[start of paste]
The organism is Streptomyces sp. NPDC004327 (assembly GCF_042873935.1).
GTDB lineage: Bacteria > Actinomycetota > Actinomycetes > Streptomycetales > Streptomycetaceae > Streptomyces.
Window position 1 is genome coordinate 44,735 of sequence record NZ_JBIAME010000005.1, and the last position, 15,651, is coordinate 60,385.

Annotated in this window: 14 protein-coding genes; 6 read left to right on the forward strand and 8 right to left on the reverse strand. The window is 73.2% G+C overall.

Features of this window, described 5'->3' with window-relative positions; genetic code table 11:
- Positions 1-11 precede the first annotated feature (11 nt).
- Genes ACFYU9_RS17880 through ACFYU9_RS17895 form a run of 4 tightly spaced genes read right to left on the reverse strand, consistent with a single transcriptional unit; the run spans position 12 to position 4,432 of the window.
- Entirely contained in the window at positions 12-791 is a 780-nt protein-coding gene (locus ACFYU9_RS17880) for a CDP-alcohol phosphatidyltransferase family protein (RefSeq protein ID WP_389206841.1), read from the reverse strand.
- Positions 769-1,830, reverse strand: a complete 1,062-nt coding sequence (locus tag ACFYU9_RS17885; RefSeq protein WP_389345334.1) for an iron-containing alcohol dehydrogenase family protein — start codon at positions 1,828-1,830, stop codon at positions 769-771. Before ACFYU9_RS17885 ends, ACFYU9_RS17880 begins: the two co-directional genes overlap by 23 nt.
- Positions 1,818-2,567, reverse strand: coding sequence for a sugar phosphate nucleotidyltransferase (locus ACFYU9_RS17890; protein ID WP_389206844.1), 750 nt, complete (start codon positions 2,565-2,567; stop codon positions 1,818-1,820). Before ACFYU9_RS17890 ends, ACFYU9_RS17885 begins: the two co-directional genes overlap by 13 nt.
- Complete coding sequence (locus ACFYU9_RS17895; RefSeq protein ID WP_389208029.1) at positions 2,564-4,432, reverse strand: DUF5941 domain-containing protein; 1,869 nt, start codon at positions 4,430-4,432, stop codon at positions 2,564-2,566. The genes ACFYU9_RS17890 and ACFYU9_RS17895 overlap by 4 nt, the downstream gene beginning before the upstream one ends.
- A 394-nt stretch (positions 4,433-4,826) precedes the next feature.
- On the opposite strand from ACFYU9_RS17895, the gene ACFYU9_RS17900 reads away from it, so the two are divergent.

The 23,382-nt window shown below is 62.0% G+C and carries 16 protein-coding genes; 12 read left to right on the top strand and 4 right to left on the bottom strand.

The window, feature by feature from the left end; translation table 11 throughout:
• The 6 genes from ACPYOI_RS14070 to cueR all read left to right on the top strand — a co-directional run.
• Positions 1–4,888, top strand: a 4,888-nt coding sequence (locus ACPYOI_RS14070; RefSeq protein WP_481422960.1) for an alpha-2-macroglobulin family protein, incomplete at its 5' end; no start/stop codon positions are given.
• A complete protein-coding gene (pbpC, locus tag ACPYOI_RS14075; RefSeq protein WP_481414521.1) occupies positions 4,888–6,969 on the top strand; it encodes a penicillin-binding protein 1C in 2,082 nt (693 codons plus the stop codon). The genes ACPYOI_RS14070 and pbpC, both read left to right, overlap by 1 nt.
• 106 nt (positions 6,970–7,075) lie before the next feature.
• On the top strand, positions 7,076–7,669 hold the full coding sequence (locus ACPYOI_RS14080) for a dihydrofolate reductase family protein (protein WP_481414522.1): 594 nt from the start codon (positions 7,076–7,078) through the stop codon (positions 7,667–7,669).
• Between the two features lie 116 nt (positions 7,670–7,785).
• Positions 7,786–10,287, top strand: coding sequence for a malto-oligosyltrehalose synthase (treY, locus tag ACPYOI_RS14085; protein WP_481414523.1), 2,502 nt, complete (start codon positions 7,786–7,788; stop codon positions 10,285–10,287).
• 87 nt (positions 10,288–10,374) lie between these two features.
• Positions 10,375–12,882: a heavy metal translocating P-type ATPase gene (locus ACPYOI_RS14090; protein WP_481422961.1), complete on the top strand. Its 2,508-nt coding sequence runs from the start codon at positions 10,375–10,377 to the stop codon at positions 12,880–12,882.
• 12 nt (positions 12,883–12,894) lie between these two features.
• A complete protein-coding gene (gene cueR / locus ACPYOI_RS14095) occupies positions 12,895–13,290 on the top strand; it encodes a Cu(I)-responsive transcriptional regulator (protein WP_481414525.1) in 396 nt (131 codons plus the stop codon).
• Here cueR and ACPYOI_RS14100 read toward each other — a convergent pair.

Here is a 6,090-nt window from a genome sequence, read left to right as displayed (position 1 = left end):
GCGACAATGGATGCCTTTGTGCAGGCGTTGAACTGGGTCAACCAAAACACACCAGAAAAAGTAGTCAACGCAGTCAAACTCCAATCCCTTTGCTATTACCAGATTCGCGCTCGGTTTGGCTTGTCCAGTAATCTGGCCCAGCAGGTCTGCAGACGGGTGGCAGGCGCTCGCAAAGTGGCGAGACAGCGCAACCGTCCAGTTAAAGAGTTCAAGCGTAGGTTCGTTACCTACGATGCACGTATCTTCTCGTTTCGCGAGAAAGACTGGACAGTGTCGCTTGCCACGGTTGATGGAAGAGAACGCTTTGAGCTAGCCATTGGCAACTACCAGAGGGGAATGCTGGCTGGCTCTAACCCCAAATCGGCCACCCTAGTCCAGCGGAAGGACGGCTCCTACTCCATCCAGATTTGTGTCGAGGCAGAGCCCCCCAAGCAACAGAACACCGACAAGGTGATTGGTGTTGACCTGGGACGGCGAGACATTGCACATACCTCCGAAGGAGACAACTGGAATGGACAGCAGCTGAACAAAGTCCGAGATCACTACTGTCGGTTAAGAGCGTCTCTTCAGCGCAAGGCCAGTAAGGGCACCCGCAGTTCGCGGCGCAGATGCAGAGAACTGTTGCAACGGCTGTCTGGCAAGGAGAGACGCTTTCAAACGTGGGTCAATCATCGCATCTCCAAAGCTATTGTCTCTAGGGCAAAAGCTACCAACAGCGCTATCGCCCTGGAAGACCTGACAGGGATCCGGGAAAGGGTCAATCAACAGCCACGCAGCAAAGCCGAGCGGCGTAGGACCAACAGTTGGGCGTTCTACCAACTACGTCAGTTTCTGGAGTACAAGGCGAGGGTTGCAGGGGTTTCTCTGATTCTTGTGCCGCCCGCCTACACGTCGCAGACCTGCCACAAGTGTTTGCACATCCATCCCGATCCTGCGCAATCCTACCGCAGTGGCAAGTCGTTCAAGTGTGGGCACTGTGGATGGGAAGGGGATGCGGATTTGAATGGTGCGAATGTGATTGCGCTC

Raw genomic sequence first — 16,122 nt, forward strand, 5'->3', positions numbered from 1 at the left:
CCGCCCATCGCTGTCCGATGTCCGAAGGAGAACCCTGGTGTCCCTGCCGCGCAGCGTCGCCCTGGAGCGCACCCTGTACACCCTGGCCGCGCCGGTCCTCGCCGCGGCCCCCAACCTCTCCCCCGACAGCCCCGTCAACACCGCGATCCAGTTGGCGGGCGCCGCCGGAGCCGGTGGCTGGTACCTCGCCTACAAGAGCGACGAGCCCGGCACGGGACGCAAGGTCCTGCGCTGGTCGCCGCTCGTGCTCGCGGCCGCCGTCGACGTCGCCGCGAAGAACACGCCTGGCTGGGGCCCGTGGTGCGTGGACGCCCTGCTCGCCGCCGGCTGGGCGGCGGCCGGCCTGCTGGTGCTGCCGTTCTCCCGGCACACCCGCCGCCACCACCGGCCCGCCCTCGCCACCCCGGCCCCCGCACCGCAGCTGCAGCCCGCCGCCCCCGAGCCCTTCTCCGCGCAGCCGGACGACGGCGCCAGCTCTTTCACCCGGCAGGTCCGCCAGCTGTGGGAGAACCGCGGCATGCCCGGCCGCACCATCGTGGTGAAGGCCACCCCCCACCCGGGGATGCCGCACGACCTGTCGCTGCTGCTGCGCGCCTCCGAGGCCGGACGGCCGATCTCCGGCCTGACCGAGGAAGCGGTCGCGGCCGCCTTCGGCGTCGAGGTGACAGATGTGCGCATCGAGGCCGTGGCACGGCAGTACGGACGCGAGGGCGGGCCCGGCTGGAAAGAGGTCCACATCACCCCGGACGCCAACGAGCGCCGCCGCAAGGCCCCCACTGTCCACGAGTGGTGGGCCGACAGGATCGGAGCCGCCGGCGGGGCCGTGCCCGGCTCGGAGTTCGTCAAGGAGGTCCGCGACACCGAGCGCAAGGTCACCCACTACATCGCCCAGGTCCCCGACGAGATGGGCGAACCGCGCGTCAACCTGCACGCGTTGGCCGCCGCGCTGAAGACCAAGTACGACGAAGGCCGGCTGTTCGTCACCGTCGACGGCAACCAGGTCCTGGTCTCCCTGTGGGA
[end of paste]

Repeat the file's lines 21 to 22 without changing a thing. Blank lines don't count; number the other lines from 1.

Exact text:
• Between the two features lie 116 nt (positions 7,670–7,785).
• Positions 7,786–10,287, top strand: coding sequence for a malto-oligosyltrehalose synthase (treY, locus tag ACPYOI_RS14085; protein WP_481414523.1), 2,502 nt, complete (start codon positions 7,786–7,788; stop codon positions 10,285–10,287).